By Doina Chiacu and Richard Cowan
WASHINGTON (Reuters) – Hope grew on Wednesday for a deal to avoid the United States imposing tariffs on Mexican goods in return for Mexico doing more to halt illegal immigration but President Donald Trump said he was willing to go ahead with the import duties if he is not satisfied.
Trump said he thinks Mexico wants to reach an agreement to stop a new trade war – one that analysts believe might tip its economy into a recession – while a White House trade adviser and senior Republican U.S. lawmaker predicted that Washington might not introduce the proposed tariffs.
“Mexico can stop it. They have to stop it, otherwise, we just won’t be able to do business. It’s a very simple thing. And I think they will stop it. I think they want to do something. I think they want to make a deal, and they sent their top people to try and do it,” Trump said at the start of a visit to Ireland.
Frustrated by the lack of progress on a signature issue from his 2016 election campaign, Trump unexpectedly told Mexico last week to take a harder line on curbing illegal immigration or face 5% tariffs on all its exports to the United States starting on Monday, rising to as much as 25% later in the year.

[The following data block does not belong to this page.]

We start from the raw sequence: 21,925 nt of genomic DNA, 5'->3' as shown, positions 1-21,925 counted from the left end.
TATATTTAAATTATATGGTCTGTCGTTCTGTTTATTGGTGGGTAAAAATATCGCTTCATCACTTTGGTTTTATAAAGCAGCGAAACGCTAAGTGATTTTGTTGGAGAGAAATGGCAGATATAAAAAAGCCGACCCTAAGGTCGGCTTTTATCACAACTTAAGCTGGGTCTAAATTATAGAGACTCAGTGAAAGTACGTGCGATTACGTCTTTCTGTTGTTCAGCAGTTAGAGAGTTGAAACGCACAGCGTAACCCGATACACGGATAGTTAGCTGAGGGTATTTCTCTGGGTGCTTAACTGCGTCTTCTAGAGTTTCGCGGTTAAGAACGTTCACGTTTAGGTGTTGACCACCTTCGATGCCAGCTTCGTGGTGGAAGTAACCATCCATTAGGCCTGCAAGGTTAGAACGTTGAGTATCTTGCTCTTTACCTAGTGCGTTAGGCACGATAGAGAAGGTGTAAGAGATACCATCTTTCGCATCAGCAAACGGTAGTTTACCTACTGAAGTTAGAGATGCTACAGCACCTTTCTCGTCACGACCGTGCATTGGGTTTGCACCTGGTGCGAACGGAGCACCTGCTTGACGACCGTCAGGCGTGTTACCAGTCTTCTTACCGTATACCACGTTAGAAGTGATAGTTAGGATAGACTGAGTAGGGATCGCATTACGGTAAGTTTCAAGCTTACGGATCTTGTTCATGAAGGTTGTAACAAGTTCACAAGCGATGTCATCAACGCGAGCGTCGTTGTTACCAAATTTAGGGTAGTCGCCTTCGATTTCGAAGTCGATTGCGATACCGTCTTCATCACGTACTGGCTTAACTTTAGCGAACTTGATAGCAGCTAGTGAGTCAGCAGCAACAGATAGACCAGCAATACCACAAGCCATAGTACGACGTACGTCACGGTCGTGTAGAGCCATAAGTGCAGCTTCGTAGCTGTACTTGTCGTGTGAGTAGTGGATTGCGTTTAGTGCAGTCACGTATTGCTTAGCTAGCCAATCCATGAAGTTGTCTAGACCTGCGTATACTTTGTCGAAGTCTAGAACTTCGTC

Mexican officials will seek to persuade the White House in talks hosted by U.S. Vice President Mike Pence on Wednesday that their government has done enough to stem immigration and avoid tariffs. Mexican President Andres Manuel Lopez Obrador said he was optimistic the talks can end in an agreement.
Trump said he would go ahead with the tariffs if Mexico does not do more to control migration.
Lopez Obrador has received an official list of U.S. products that could be subject to retaliatory tariffs if the duties threatened by Trump take effect, officials said in Mexico City.
Trump has faced resistance within his own Republican Party over the threatened tariffs, with many lawmakers concerned about the potential impact on cross-border trade and on U.S. businesses and consumers.
White House trade adviser Peter Navarro told CNN Trump’s threatened tariffs might not be needed.
“We believe that these tariffs may not have to go into effect precisely because we have the Mexicans’ attention” on stemming illegal immigration, Navarro said.
If the tariffs go ahead, the United States would be in a serious dispute with two of its three top trading partners. U.S. relations with China have worsened in the past month as Washington and Beijing have imposed additional tariffs on each others’ imports.
Mexican officials will offer a “long list of things” in Wednesday’s talks to avoid the duties, said Chuck Grassley, Republican chairman of the U.S. Senate Finance Committee. Grassley said a possible deal could be announced on Thursday night.
Grassley represents the farming state of Iowa, which exports pork and other agriculture products to Mexico and might be hit by Mexican retaliation in a prolonged trade dispute.